We have recently realised we are dead broke, having lived beyond our means for the past two years while I was on maternity leave wit kid #3 (who is currently sitting on my lap making this very hard!), so we are currently trying really hard to develop the habit of eating what is in the cupboard/fridge/garden and buying as`litte as possible. It’s hard.

    BTW I am experimenting with being logged in to wordpress to see what url will come up, an old or current blog? but this is kirsten from narrating kayoz (listed on your readers’ blogs page) and

  13. Love. Seriously agree that you just have to start. If someone had told me one year ago that my 5-yeaR-old son would choose to try Peas on his own and LIKE them after I gave up over 2 yrs ago, I would not have believed them.

    Start small, and keep moving forward. It’s like anything else in life, especially child rearing, you start small, and build up skills to match the challenge.

    Habits are where it’s at!

    p.s. I’ve decided to nominate you for the Versatile Blogger Award – kind reminds me of a chain email from 1999, but I’m playing along to simply spread the love. Feel free to play along (deets on my blog), or just feel the pat on the back.

  14. You know, I grew up vegetarian and try to feed ourselves a vegetable based diet (though I’m coming to accept that this far north, a winter time diet high in meat and dairy is a really healthful and comforting thing! Not to mention using less resources to transport…). I always thought it was weird that people couldn’t figure out how to feed themselves a diet that wasn’t focused around meat, but now that I eat and enjoy it I find myself thinking about meals in the context of being based around meat.

  15. Great post! On the eating from the garden books try Tender Vol 1 and 2 by Nigel Slater. Chef and gardener. I borrowed them from my library (in OZ) and just love them.

    Will be very ‘tactfully’ (ha, ha) asking for them for my birthday!

  16. Sister CJ, your writing sings to me. I was not born in to this world of reduce, reuse, recycle. I was born in to a world run by wolves that ate their share and then the share of the poor bastard standing next to them.

    It is soooo habit, so much is a dedication to just the getting of things done, the way you know that they should be. I wake every day knowing I COULD be just like my neighbours, who hop in their 4 wheel drive/SUV’s, go down to the mall and buy a bulk amount of $4 shit that I don’t need while dying my hair and skin with petrochemicals that I’ll wonder if later caused the cancer I’d be growing.

    But I know it’s not the way the world should go. I just can’t, in good conscience, raise my kids to think that milk should be $1 a litre at any cost, and to think that it’s ok to have kids their own age make their clothes for them for $1 a day. I just can’t.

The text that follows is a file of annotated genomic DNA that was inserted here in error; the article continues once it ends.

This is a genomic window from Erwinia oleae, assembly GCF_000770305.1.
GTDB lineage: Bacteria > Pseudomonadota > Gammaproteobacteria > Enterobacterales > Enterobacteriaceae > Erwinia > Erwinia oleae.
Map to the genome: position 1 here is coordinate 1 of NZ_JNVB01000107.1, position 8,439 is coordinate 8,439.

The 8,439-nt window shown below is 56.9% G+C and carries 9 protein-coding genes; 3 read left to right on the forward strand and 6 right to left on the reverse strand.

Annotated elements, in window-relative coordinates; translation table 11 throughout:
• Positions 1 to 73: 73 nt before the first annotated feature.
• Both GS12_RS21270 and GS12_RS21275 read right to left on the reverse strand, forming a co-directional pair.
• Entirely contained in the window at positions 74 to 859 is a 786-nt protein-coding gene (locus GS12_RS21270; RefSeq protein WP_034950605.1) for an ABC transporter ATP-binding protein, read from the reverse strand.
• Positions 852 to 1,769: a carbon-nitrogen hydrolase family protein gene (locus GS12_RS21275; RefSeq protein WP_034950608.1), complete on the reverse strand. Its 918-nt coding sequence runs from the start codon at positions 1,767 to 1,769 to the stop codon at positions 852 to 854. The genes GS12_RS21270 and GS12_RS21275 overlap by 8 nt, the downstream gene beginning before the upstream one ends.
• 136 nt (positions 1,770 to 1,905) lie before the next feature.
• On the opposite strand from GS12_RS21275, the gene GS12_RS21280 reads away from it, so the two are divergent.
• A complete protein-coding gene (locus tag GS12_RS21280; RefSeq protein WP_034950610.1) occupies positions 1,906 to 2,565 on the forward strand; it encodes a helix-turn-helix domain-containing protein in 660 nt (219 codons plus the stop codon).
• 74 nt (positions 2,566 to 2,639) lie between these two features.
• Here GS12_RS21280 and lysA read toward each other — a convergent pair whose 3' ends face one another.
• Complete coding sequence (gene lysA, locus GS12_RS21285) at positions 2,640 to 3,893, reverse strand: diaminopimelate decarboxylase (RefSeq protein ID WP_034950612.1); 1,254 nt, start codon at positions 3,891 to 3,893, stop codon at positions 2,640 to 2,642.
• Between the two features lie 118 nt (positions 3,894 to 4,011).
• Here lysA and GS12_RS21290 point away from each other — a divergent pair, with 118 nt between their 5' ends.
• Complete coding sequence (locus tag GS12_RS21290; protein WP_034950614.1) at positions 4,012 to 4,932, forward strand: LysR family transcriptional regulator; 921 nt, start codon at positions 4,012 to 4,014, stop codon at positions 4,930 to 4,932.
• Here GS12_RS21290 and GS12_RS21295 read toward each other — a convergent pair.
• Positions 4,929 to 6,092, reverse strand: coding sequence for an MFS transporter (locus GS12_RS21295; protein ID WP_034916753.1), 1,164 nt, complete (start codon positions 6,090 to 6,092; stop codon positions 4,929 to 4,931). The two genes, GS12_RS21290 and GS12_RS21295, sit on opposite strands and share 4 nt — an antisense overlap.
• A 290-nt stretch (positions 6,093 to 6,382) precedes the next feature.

And I do fall off the wagon every now and again. Like tonight, when my extended family invited us out for tea and the kids ate a fairly ridiculous amount of soft serve icecream after a belly full of wedges that I’m pretty damn sure were fried in vegetable or canola oil.

    But it’s not about beating myself up about it all tomorrow, like you are saying, it’s about picking us all up, brushing us off, and starting afresh like it didn’t happen.

    Thanks for a gorgeous post CJ, that truly tells the folks like me that, well, it’s ok to be a folk like me.

  17. Calamity, Sweet lord, you literally took the words from a post I’m slowly muddling my way through. At least, our conclusions are the same. I love what you say about our values being the thing that needs our attention, rather than always our actions (though of course the two go hand in hand…) And you have me thinking about how we try to change things externally. the garden example is great. It’s easy to embrace the joys of gardening (at least on principle), and it’s a whole other thing to value that homegrown, free veggies enough to actually eat it. Sometimes deep down we still only think store bought food or goods are really worthwhile, and it can take time to grow genuinely away from that old thinking.

    1. someone else mentioned i had stolen her post idea telepathically. please write yours and then put a link in here! i would love to read anyone else’s thoughts on the matter. all of my writings are just a moment in the timeline of my thought pattern, subjects i get obsessed with and must tease out, certainly not end products. and i adore conversation, as much as it can occur here-in– bloggers bouncing ideas back and forth. we grow together.

  18. Holy moly, I just wrote about the whole problem of “eat what you grow” last week. And I swear on my favorite chicken’s fluffy butt that I did not read this first.
    To what Erica said about being afraid to eat what comes out of your yard – true story. My husband is still struggling with this; although, he makes a valiant effort and usually keeps his squeamishness to himself. He does have the good sense to look sheepish about it on the occasions it comes up.
    I’ve started posting daily #eatwhatyougrow posts to my twitter/FB to help keep me accountable.